How Mild Autism Spectrum Disorder / High-Functioning Autism / Asperger's Syndrome Affects Adults Socially

Autism Spectrum Disorder is an in-born variation in brain wiring which makes socializing more difficult for those who have it. This article will go into detail on its features, with a focus on how its less-severe version impacts adults in social situations. A second article discusses some of the broad ways people with milder autism can work to improve their social skills.

Intro / Preamble

What's with all the different names?

You'll see several terms for the same underlying condition:

I could go into more detail about how all the names came about, but I don't want this intro to go on forever. Basically the official diagnostic categories clinicians use have changed over the years. Asperger's Syndrome is an older diagnosis, that's now been folded into Autism Spectrum Disorder (ASD). Someone who previously would have gotten an Asperger's diagnosis would now be considered as having less-severe ASD. "High-functioning" was never an official diagnosis. It's a subjective assessment that someone is on the autism spectrum, but seems to have less-serious impairments.

So if Autism Spectrum Disorder is the up-to-date, proper term, why mention Asperger's Syndrome at all? Well, because some people still use and think in terms of it. Not everyone is up to speed on the latest revisions to a diagnostic manual. More and more Asperger's Syndrome is seen as an outdated label, but it's still around. Some people who received a diagnosis of Asperger's Syndrome back in the day prefer to identify themselves that way.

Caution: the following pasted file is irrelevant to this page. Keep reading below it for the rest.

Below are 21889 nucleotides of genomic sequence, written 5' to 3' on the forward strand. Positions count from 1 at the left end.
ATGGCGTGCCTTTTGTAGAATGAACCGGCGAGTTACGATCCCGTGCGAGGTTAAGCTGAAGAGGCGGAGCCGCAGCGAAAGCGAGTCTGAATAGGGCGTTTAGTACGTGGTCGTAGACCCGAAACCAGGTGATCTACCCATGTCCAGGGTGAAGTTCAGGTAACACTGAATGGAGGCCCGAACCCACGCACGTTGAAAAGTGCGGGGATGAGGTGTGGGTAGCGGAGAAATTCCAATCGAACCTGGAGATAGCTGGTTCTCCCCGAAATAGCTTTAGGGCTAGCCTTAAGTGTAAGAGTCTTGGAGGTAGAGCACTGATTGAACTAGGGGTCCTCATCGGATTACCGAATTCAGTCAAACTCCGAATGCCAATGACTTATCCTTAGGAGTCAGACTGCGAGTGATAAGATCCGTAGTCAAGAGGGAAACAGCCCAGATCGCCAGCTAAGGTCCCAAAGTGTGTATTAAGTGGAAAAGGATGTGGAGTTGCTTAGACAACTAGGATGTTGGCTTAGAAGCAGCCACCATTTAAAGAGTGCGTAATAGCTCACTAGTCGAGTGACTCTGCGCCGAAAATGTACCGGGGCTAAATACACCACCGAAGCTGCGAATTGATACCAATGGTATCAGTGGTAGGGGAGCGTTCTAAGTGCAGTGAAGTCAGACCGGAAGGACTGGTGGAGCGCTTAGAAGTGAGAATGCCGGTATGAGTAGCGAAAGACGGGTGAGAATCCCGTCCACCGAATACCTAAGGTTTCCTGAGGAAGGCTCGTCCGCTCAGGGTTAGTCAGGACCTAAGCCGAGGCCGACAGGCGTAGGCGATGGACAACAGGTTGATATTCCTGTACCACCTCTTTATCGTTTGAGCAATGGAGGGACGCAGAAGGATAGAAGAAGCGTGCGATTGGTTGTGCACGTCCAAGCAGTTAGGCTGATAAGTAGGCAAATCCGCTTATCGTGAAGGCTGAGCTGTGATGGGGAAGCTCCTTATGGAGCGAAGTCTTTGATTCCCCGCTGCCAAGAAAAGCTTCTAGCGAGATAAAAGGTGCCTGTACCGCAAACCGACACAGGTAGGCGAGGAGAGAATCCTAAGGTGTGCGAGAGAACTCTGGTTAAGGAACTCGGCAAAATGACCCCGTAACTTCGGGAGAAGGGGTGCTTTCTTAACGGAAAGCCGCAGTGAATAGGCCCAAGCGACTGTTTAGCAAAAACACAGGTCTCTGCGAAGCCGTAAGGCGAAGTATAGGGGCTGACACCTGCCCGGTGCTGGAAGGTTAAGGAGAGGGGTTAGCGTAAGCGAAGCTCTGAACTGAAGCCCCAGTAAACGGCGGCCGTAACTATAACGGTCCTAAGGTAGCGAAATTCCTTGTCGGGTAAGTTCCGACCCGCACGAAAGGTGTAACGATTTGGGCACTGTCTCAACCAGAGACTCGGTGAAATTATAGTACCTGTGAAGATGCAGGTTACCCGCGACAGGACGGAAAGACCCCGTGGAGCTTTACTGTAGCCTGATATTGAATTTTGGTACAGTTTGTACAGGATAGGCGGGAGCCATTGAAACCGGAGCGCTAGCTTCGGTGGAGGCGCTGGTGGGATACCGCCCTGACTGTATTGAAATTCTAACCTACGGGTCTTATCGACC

Very quick overview of Autism Spectrum Disorder

Autism Spectrum Disorder is a developmental difference, not a mental health illness. I won't reproduce the full set of diagnostic criteria, but they describe people on the autism spectrum as having two broad characteristics:

  1. They have difficulties with social communication and social interaction
  2. They have "restricted patterns of behavior, interests, and activities", which can show up as things like repetitive motor movements, needing to stick to the exact same routine everyday, having narrow interests, and over or under-sensitivity to sensory stimuli.

A lot of that may seem vague, but I'll go into more depth soon.

Severe vs. mild cases of autism

The symptoms of ASD can range from mild to severe. This article will focus on the features of mild autism, but you can't really get a sense of what "mild" means if you don't know what the other side of the spectrum looks like. It's not an exhaustive list, but here are some of the main differences:

It's a crude, oversimplified distinction, but all in all people with severe autism just seem more obviously intellectually and developmentally disabled. However, appearances can be misleading. Some people with so-called "low-functioning" autism are much more intelligent and capable than their "disabled" first impression would suggest.